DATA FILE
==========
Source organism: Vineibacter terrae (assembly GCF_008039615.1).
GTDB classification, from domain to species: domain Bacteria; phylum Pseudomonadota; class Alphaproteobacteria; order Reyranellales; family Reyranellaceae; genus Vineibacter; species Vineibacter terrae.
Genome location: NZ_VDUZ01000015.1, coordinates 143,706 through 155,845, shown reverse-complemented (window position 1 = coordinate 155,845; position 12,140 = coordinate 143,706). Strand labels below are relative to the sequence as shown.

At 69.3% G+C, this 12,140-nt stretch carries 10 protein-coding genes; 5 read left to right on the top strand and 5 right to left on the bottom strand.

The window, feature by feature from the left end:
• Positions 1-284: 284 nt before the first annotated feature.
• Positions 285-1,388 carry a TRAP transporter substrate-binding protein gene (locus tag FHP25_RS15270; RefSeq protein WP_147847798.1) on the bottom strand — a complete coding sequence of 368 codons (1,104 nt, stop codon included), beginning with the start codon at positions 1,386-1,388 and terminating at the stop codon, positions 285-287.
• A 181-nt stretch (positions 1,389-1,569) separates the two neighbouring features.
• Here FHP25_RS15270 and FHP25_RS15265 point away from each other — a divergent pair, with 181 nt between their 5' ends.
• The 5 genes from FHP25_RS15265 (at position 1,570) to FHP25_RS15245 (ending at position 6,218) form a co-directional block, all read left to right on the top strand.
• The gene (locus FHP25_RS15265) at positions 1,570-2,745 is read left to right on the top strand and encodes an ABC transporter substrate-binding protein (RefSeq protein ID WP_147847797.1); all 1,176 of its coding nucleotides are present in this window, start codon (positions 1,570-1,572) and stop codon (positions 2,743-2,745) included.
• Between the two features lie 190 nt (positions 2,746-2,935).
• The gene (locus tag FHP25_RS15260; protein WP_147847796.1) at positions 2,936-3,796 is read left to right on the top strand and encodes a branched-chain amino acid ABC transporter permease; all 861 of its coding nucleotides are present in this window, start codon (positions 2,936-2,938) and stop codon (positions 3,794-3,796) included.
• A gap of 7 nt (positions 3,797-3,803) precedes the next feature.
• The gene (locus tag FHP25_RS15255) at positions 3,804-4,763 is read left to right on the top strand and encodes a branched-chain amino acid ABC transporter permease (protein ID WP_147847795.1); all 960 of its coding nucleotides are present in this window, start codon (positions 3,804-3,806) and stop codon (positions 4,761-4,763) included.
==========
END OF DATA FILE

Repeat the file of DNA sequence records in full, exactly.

Source organism: Vineibacter terrae (assembly GCF_008039615.1).
GTDB classification, from domain to species: domain Bacteria; phylum Pseudomonadota; class Alphaproteobacteria; order Reyranellales; family Reyranellaceae; genus Vineibacter; species Vineibacter terrae.
Genome location: NZ_VDUZ01000015.1, coordinates 143,706 through 155,845, shown reverse-complemented (window position 1 = coordinate 155,845; position 12,140 = coordinate 143,706). Strand labels below are relative to the sequence as shown.

At 69.3% G+C, this 12,140-nt stretch carries 10 protein-coding genes; 5 read left to right on the top strand and 5 right to left on the bottom strand.

The window, feature by feature from the left end:
• Positions 1-284: 284 nt before the first annotated feature.
• Positions 285-1,388 carry a TRAP transporter substrate-binding protein gene (locus tag FHP25_RS15270; RefSeq protein WP_147847798.1) on the bottom strand — a complete coding sequence of 368 codons (1,104 nt, stop codon included), beginning with the start codon at positions 1,386-1,388 and terminating at the stop codon, positions 285-287.
• A 181-nt stretch (positions 1,389-1,569) separates the two neighbouring features.
• Here FHP25_RS15270 and FHP25_RS15265 point away from each other — a divergent pair, with 181 nt between their 5' ends.
• The 5 genes from FHP25_RS15265 (at position 1,570) to FHP25_RS15245 (ending at position 6,218) form a co-directional block, all read left to right on the top strand.
• The gene (locus FHP25_RS15265) at positions 1,570-2,745 is read left to right on the top strand and encodes an ABC transporter substrate-binding protein (RefSeq protein ID WP_147847797.1); all 1,176 of its coding nucleotides are present in this window, start codon (positions 1,570-1,572) and stop codon (positions 2,743-2,745) included.
• Between the two features lie 190 nt (positions 2,746-2,935).
• The gene (locus tag FHP25_RS15260; protein WP_147847796.1) at positions 2,936-3,796 is read left to right on the top strand and encodes a branched-chain amino acid ABC transporter permease; all 861 of its coding nucleotides are present in this window, start codon (positions 2,936-2,938) and stop codon (positions 3,794-3,796) included.
• A gap of 7 nt (positions 3,797-3,803) precedes the next feature.
• The gene (locus tag FHP25_RS15255) at positions 3,804-4,763 is read left to right on the top strand and encodes a branched-chain amino acid ABC transporter permease (protein ID WP_147847795.1); all 960 of its coding nucleotides are present in this window, start codon (positions 3,804-3,806) and stop codon (positions 4,761-4,763) included.